Leaders of The Lincoln Project, a conservative political action committee that opposes Donald Trump, denounced co-founder John Weaver on Sunday after a New York Times report revealed unwanted, sexually provocative messages he sent to several young men, sometimes alongside offers of professional favors.
Weaver, a former presidential campaign adviser to the late Sen. John McCain (Ariz.) and former Ohio Gov. John Kasich, has become a prominent voice in the small-yet-vocal movement of anti-Trump conservatives in recent years.
Steve Schmidt, a fellow co-founder and public face of The Lincoln Project, said in an interview with the Times that the group was “outraged and horrified” to learn of Weaver’s behavior.
In a statement Sunday, The Lincoln Project called Weaver “a predator, a liar, and an abuser” who targeted his accusers with “predatory and deplorable” behavior.
Weaver sent unwanted sexual messages to at least 21 young men, the Times reported. His accusers began sharing their experiences publicly in mid-January, through articles and social media posts condemning his “predatory” actions. When the news first broke, Weaver had been on medical leave since last summer, and he announced he would not be returning to work for The Lincoln Project.
“To the men I made uncomfortable through my messages that I viewed as consensual conversations at the time: I am truly sorry. They were inappropriate and it was because of my failings that this discomfort was brought on you,” Weaver said in a Jan. 15 statement. Weaver is married with two children.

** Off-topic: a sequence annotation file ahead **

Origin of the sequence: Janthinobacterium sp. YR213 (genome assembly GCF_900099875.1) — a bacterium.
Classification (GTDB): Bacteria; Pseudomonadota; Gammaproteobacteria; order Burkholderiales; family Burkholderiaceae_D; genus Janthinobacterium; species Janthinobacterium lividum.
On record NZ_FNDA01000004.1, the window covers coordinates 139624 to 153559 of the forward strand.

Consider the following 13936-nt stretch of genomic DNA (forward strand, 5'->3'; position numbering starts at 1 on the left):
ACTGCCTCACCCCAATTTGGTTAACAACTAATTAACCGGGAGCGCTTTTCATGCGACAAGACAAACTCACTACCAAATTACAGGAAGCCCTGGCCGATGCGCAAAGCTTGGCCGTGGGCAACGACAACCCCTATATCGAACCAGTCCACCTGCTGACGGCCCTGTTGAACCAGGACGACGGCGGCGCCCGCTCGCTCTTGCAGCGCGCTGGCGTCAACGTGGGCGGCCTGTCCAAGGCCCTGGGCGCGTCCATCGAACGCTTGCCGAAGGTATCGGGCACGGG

The New York Times report includes more detail about the allegations than was previously known. The exchanges with young men, for example, included soliciting a high school student Weaver first met online in 2015, when the student was 14 years old and interested in the Republican Party. Cole Trickle Miele, now 19, told the Times that Weaver made unwanted comments about his body before he turned 18, and he said Weaver sent sexually suggestive messages as recently as March 2020.
“I want to come to Vegas and take you to dinner and drinks and spoil you!!” Weaver said in one message from last year, when Miele was 18, according to the Times. In a follow-up message, he reportedly asked for Miele’s measurements: “Hey my boy! resend me your stats! or I can guess! if that is easier or more fun!”
Multiple accusers allege Weaver tried to exploit his role as co-founder of The Lincoln Project to earn sexual favors. The Times report found the former campaign staffer offered young men work and specifically discussed their potential employment while sending suggestive messages in at least two cases.
In one instance, the report found Weaver told a young man interested in working for the group to “post a thirst trap” or send him a picture before inviting the young man to call him.
Responding to Sunday’s report, Weaver echoed his previous apology, telling the Times he is “sad that I may have brought discomfort to anyone in what I thought at the time were mutually consensual discussions.”
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